Well I’ve only gone and done it! On Sunday 9th April 2017 I completed my first ever Marathon.
A huge achievement for me, which apparently puts me in a category with just 1% of the population.
That’s one more thing well and truly ticked off my bucket list!
Twenty weeks of training, running in all weathers and a strange liking for all things lycra suddenly accumulated into one of the best and most fulfilling days of my life. When you add in the fact that I have managed to raise over £700 for Mind, the amazingly supportive charity, I was truly thrilled to be wearing my blue Mind vest emblazoned with my positive power name Super Jane.
I went from strangely calm, to sheer joy, to questioning everything. Then to grit determination, tears of pride, tears of happiness, tears of exhaustion. Back to sheer disbelief and then finally happy acceptance. To say it was emotional was an understatement!
I have honestly never been so pleased to see my family at the end, in all my life.
Where do I begin?
Gosh it was hot! It’s never that hot! Not in April. I was ready for rain, wind, cold, sunshine but 21 degrees at midday in April – Do me a favour. Still with my trusty cap, sun cream and much debated sports vest and summer shorts I was one of the lucky ones that clearly read the email. There were people literally melting out there! As for the rhinoceros and giant, green telephone I don’t even know how they did it?
For the most part I ran round the course with a stupid big grin on my face. The crowds were amazing, the atmosphere brilliant and here I was doing something I love, running my little socks off! High fiving the Kids and the sound of Come on Super Jane ringing in my ears, just added to the positive tunes in my magic headphones!
That was until I reached the halfway point got confused by the time on the big display and had an awful (wrong) realisation that I had taken 3 hrs to run halfway. I hadn’t – I had taken at least 40 minutes less as this was the gun time and not the time since my foot had stepped over the start.
To make matters worse I didn’t see my family where I was expecting. I had seen them earlier as I whizzed passed stuffing a Jelly Baby in my mouth. But at 13 miles I was desperate to see their faces in the crowd. Apparently I had already gone passed them without realising, despite Micky shouting “Go on Mum” as loud as his voice box would let him.
So I entered into the most challenging part. The bit that seemed to go on forever!!!
In so many ways it was the worst bit and the best bit all rolled into one. At first it was fine as I spotted more and more Mind vests coming back down the way I was headed and then I made the mistake of looking up the longest road ever to see a throng of people all running as far as the eye could see. I remember saying out loud “You have got to be kidding me!” I had got to run all the way there and all the way back yet. Plus I seemed to have slowed down to the most pathetic shuffle of a run and I think it was as this point I had a little walk.
Then came the part that lifted me back up, made me smile and reminded me of the generosity of strangers. Lined along this huge long street were people shouting Come on Super Jane – You can do it! People with lovely cold oranges, Jelly Babies and even one man with a pot of lovely strawberries. It was like putting a lovely Ice cube in your mouth – I remember saying to him “Don’t mind if I do!”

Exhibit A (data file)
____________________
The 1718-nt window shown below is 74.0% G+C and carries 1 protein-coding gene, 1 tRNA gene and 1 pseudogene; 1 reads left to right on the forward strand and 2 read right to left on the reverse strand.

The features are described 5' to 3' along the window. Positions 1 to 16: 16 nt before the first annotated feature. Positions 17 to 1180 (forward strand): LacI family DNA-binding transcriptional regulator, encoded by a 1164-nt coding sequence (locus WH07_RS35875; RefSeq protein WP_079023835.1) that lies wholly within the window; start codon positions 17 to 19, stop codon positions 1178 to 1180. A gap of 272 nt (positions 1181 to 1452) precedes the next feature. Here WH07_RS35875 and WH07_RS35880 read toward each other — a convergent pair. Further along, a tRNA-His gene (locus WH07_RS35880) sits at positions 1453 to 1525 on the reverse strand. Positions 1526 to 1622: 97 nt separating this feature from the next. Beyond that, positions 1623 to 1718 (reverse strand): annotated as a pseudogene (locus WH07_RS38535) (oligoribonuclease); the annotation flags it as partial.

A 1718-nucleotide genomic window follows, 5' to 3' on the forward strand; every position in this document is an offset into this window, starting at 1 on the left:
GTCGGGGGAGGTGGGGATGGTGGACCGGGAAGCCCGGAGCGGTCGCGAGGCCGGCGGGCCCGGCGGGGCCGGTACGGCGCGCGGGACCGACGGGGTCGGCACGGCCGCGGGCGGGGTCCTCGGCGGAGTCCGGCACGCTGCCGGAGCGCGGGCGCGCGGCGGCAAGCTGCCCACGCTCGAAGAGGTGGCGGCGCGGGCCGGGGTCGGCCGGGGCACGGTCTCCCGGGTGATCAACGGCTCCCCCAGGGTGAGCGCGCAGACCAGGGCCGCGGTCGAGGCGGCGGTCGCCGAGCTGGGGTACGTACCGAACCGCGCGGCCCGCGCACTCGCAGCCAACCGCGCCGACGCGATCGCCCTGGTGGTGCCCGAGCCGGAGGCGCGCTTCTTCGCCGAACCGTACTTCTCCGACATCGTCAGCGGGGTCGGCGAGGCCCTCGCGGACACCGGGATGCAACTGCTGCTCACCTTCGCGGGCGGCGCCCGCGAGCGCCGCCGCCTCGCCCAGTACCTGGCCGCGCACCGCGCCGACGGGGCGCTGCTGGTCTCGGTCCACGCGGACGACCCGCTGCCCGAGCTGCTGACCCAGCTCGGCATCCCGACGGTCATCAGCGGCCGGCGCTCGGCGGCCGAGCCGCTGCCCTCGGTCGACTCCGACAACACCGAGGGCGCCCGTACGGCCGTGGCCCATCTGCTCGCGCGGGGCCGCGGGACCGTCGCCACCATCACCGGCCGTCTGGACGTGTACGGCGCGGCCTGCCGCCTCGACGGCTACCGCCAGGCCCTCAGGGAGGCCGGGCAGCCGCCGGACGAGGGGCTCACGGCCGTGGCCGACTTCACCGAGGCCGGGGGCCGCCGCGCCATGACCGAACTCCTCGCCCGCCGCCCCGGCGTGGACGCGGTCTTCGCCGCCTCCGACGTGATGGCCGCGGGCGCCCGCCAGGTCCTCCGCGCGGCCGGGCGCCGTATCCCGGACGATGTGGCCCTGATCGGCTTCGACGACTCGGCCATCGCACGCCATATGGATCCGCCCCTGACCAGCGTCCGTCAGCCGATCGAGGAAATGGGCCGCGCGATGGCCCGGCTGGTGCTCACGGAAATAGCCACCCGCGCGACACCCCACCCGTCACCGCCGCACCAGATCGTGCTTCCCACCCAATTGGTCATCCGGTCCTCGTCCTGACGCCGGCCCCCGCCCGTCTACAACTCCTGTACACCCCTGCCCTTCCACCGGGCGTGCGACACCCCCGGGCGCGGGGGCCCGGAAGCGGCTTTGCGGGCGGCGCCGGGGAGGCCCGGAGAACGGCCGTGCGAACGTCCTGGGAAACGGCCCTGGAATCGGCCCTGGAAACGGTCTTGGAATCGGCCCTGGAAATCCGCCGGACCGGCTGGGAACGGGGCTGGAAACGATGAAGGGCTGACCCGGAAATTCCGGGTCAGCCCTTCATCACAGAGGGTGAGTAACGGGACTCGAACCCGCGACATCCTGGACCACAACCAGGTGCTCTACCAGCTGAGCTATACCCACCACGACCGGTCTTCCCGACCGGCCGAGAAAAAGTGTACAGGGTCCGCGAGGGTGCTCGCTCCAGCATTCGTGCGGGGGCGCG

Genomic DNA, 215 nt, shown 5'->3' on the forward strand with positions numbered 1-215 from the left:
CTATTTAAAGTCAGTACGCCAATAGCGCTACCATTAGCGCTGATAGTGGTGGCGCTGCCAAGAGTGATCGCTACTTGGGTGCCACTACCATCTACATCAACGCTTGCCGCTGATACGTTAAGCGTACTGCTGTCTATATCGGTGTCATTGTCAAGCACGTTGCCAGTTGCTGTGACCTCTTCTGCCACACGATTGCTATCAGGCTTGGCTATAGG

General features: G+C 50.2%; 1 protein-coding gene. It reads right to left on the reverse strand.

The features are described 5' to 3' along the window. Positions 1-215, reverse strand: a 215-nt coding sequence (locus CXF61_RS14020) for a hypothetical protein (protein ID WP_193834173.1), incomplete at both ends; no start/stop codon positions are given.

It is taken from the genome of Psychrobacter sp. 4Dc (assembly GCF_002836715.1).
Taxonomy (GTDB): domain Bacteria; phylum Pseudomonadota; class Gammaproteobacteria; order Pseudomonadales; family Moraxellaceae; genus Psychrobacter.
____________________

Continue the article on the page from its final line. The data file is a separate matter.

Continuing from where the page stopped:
As for the lovely sprinklers and people with hosepipes and water soakers well they were just angels in disguise.
Any way somehow I managed to plough on through the next few miles and eventually got to the part leading to the dreaded Power Station. I was still going at a snails pace and realised I needed the loo. It was so strange how all through the course if I was thirsty I approached a drinks station and if I needed the loo – low and behold it was there! Well who would have thought a portaloo could be such a place of solace and recuperation? It was so lovely and cool in there that the few minutes sit down was a complete game changer! I came out and somehow my legs seemed to have remembered why they were there. I began to pick up pace and by mile 20 I was cooking on gas.
At this point I just kept on going, determined I had to make it … it was far too far to walk and besides I had promised myself I would really go for it passed mile 20, as that was the furthest I had gone in training and this was the important bit.
This was where I am sure an idiot had measured the miles as they just seemed to go on forever. Still I kept on going, ploughing on despite my aching legs, slowly but surely running passed the walkers.
Back along the seafront to yet more “Come on Super Jane’s” and more fruit when It suddenly occurred to me I was here – actually running along the seafront as I love to do – I was living the dream! As for my OCD well I had taken fruit off strangers and been in so many portaloos it wasn’t funny!
So began my emotional run to the finish which again lasted so much longer than I had anticipated. For some reason the miles in a marathon are six million times longer than normal miles!
I missed my family shouting their heads off yet again, but as I ran over the finish line arms held high I knew I had done it. Fulfilled a dream I have had since I was about 18 and finally at the fabulously sassy age of 48 I did it!
It’s never too late. There is never a good time to have a giant leap of faith or fulfil a long held ambition. So you know what you just have to go for it! Put your all into something hook line and sinker and you never know you might just surprise the hell out of yourself!
And on that note
Lots of love and post Marathon euphoria